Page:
Now, I am not saying that Joanna Cherry is guilty of using emotive language to discourage – intentionally or otherwise – proper study of what is undoubtedly a serious issue. I’m merely saying that the issue of male violence against women is one of those where this tends to happen. It is impractical to discuss this in relation to sexual offences against children because any attempt to do so very quickly falls victim to the overbearing attentions of the ‘hang-the-bastards-first-then-ask-questions’ faction. Pointing out the glaring illogic of this approach tends to earn the one doing the pointing a virtual tarring and feathering with a sign hung around their neck identifying them as a ‘PEDO!’. Or if the mob is in generous mood the tar-and-featheree might get off with being declare merely a ‘PEDO SIMPATHISER!’
Hopefully, Ms Cherry’s article may be allowed to prompt discussion in a slightly less febrile atmosphere.
Nowhere in her article is it stated or suggested that male on female violence is explained by the ‘fact’ that men hate women. But it cannot be denied that this is a recurring theme in discourse on this topic. As an explanation it is distinctly lacking in power to explain. It is simplistic to the point of idiocy. While it may be an understandable emotional response from those affected by such crimes, it really tells us nothing about why the crimes are committed. It tells us nothing about the causes of this behaviour. It reduces male human behaviour to a limited series of mechanical stimulus/response episodes driven by the basest of animalistic urges. It recognises none of the complexity of either individual psychology or the psychology involved in social interaction. Quite simply, misogyny doesn’t work as an explanation for male on female violence because a hatred of women, however occasioned, is neither necessary nor sufficient.
Men don’t hate women. Not in any general way. Hatred of women such as might manifest as violence cannot be ubiquitous or the violence would be also. And if hatred of women is as common as the ‘explanation’ would have us accept this suggests that there are a lot of men who are women-haters but don’t resort to violence. The reality is that it is not necessary for a man to hate a woman – or women as a subset of our species – to visit violence upon them. Neither is a hatred of women sufficient to provoke men to act violently towards them. The very hypothesis on which the ‘explanation’ is based discounts this.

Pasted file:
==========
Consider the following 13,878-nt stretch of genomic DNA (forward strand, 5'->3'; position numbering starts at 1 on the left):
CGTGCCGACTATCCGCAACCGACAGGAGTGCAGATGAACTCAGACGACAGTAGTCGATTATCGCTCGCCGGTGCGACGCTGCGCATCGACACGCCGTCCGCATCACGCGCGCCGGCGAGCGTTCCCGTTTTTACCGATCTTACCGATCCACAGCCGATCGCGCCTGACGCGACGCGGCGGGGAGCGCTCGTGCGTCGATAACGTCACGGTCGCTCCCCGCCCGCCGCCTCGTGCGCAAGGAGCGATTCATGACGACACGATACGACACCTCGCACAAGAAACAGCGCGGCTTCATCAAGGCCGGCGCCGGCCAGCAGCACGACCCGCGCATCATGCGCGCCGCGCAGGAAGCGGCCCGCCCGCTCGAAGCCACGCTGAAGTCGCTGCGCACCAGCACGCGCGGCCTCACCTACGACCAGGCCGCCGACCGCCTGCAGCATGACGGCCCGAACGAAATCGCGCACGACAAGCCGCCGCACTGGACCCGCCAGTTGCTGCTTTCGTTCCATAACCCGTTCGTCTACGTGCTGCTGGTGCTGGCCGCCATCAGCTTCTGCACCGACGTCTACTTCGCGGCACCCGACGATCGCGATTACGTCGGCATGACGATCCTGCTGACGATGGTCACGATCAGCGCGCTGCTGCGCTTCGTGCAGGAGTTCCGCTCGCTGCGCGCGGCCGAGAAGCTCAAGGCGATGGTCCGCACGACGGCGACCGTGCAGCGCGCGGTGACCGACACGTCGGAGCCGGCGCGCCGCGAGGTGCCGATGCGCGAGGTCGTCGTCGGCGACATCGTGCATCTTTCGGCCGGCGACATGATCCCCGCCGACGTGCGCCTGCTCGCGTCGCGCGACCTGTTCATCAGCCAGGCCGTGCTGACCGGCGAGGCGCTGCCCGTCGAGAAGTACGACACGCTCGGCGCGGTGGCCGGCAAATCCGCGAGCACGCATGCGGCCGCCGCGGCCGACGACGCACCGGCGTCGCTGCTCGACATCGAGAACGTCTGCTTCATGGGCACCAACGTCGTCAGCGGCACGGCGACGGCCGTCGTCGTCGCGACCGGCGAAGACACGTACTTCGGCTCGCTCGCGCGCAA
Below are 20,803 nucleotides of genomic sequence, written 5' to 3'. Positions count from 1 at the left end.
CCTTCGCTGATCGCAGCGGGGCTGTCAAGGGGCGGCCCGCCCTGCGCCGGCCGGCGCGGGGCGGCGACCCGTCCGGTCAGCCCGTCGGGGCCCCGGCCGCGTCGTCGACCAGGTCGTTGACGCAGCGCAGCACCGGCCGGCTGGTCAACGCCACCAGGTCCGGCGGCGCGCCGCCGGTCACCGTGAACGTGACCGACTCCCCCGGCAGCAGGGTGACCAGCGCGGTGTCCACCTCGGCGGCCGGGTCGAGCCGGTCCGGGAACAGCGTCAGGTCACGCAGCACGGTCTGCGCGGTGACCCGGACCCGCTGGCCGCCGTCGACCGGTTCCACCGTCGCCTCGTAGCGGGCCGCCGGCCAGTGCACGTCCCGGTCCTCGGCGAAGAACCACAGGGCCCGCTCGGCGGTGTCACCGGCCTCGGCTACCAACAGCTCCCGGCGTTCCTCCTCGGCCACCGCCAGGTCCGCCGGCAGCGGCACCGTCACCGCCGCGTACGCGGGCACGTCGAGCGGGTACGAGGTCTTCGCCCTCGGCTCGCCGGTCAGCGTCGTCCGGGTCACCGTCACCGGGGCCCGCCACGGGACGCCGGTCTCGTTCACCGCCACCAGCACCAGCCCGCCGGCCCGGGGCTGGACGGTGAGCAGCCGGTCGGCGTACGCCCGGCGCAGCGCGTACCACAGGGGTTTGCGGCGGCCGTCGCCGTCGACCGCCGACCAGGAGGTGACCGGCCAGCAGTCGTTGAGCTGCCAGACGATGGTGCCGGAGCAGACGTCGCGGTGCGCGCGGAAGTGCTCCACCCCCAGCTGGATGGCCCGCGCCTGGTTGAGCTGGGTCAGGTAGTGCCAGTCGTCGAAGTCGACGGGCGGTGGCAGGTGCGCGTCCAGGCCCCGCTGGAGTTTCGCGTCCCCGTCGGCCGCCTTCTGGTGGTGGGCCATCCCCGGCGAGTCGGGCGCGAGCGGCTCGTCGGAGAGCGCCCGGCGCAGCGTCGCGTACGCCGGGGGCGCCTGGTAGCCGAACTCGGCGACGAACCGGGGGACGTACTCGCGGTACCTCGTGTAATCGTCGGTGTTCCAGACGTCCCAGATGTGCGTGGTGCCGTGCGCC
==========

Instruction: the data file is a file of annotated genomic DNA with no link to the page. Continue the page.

Clearly, we need a better explanation of male on female violence if our hope is to understand the matter in a way that might allow the discovery of a ‘solution’. Let’s see if we can find anything in Joanna Cherry’s column which might helpfully inform our search for a better explanation. It need hardly be stated that this is not an academic exercise. It is more in the way of a thought exercise. Is there any hope that that it will be received as such? I doubt it. But here goes anyway.
For the purposes of this thought exercise I’m not going to treat the article as a whole. Rather, I intend to pick out a few phrases that jumped out at me as I read. Remarks or claims which prompted questions in my mind.
unique problems women face in our society